It now feels like Fernández de Kirchner is running the clock for her years in office to end calmly next year. The president is also busy trying to protect her legacy. Argentina, she has declared, is a far better country than it was when Kirchner first took office in 2003. But not everybody is buying it and this is a difficult economic year. The peso was devalued about 20 percent in January and the bleeding of Central Bank foreign currency reserves has only stopped this month. The national government hammered out a new nationwide consumer price index in January after the old inflation rate, as measured by the state-run INDEC statistics bureau (taken over by the Kirchnerite administration in 2007), was seen as a fabrication.

Yet INDEC is under pressure again, and its credibility is at stake, because the national government has not released poverty figures for the second part of last year as expected this week. INDEC has officially said that a new inflation rate means that a new poverty rate must also be figured out. Economy Minister Axel Kicillof, speaking to the state-run news agency Télam yesterday, addressed the criticism and said that the notion that poverty is growing after ten years of an economic bonanza is “ridiculous.” Independent poverty rates differ. The Argentine Catholic University (UCA) said that inflation clocks in at 27 percent.

The real problem for the national government is that the uproar over the lacking poverty rate could ruin the credibility of its new nationwide inflation rate at a time when price increases could be slowing down. The national government’s Price Watch programme, which regulates the price of specific products in supermarkets, looked rudimentary at the start. But Domestic Trade Secretary Augusto Costa has conceived a system by which companies must report their costs to the national government. The president is calling the programme a success amid reports that many foodmakers are willing to include more products in the plan because sales are picking up for Price Watch items. The main business groups are still critical of the government’s regulation of the economy.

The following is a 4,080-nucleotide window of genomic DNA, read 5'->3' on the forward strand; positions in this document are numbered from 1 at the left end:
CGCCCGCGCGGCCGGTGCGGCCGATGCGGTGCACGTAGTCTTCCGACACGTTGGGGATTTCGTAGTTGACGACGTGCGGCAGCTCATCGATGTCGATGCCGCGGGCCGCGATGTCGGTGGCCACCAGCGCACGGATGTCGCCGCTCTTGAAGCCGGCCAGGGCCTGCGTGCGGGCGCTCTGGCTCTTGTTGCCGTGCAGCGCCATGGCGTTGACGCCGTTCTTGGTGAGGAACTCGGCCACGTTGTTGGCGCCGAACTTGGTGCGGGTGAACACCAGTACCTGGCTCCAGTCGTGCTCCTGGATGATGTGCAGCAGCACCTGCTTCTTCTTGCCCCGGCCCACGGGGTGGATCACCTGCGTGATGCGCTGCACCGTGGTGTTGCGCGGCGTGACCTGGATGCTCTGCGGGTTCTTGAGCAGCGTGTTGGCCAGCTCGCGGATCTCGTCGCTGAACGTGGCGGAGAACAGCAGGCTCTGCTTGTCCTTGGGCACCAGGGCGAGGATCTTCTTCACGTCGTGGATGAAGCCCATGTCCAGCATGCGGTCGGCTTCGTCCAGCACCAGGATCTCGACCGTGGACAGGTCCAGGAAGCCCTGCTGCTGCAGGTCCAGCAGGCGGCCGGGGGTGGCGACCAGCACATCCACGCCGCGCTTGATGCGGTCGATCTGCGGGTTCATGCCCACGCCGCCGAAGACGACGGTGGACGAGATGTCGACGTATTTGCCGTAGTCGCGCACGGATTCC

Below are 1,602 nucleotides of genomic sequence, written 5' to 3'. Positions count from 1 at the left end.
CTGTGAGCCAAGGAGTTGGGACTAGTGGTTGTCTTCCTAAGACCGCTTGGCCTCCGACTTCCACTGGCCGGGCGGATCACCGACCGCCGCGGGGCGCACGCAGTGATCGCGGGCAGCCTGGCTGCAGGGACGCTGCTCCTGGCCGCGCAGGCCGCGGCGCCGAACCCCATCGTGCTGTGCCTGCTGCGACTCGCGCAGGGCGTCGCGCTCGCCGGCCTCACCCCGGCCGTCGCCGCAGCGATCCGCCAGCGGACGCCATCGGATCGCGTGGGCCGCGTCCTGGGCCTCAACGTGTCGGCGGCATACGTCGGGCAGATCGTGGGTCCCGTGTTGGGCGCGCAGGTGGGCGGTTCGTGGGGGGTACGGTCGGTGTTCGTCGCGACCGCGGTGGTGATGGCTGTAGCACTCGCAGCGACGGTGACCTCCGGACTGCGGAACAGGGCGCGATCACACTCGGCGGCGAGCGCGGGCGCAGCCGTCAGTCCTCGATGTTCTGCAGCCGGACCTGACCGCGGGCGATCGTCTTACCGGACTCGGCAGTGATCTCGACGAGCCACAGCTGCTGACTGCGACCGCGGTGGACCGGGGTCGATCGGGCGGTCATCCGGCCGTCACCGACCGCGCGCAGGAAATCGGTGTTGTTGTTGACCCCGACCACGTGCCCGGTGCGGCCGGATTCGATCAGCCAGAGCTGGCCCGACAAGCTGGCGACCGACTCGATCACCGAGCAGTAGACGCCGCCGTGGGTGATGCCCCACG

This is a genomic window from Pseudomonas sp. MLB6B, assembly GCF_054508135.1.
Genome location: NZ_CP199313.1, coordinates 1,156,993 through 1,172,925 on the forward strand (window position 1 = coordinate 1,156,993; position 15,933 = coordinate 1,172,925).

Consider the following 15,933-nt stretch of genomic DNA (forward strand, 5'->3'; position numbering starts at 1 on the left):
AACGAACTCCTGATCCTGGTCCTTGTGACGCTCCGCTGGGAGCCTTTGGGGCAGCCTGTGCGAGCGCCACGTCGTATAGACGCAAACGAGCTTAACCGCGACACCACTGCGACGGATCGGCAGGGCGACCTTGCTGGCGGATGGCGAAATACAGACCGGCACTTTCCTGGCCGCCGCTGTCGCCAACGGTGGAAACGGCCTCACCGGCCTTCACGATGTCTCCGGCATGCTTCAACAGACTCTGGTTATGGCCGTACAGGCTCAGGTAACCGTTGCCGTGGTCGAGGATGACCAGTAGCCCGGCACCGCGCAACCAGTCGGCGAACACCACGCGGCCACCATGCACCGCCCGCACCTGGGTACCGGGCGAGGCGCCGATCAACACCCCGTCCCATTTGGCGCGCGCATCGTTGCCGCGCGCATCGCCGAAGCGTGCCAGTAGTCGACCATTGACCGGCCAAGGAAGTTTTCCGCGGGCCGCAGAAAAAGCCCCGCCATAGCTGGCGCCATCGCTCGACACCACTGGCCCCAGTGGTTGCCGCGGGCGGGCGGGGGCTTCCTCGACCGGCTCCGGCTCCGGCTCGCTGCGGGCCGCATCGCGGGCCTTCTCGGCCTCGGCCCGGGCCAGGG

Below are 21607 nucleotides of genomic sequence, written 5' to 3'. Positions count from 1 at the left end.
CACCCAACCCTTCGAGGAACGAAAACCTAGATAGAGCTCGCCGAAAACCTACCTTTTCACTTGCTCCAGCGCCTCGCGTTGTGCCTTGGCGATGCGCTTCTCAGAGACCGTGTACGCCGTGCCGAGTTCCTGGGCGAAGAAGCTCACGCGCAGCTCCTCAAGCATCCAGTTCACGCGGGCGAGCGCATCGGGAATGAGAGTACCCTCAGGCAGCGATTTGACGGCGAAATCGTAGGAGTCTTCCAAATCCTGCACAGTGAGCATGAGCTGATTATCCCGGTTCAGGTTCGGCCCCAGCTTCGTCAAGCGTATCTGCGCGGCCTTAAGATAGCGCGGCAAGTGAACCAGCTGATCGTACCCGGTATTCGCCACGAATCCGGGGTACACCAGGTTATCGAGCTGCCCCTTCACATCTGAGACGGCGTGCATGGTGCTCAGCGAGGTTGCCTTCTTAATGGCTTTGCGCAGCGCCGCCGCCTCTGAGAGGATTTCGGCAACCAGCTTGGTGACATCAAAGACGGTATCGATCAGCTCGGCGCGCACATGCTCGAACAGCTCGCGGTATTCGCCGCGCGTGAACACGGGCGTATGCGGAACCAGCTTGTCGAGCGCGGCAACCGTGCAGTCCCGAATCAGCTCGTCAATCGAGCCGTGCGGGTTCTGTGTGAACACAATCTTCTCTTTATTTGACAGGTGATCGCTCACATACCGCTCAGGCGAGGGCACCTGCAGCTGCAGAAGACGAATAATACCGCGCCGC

The so-called Business Convergence Forum on Monday issued a statement saying that businesses can’t be blamed for inflation and calling for a long-term plan to promote investment and deal with the price increases.

The president, without making a direct reference to the forum’s statements, complained that the opposition press was trying to drive home the message that big business opposes the Kirchnerite administration. Fernández de Kirchner called his notion a “virtual” fabrication.

Capitanich, speaking at one of his daily press conferences, was more direct. The Cabinet chief said that, instead of releasing statements, the best thing business leaders could do was “not to increase prices.”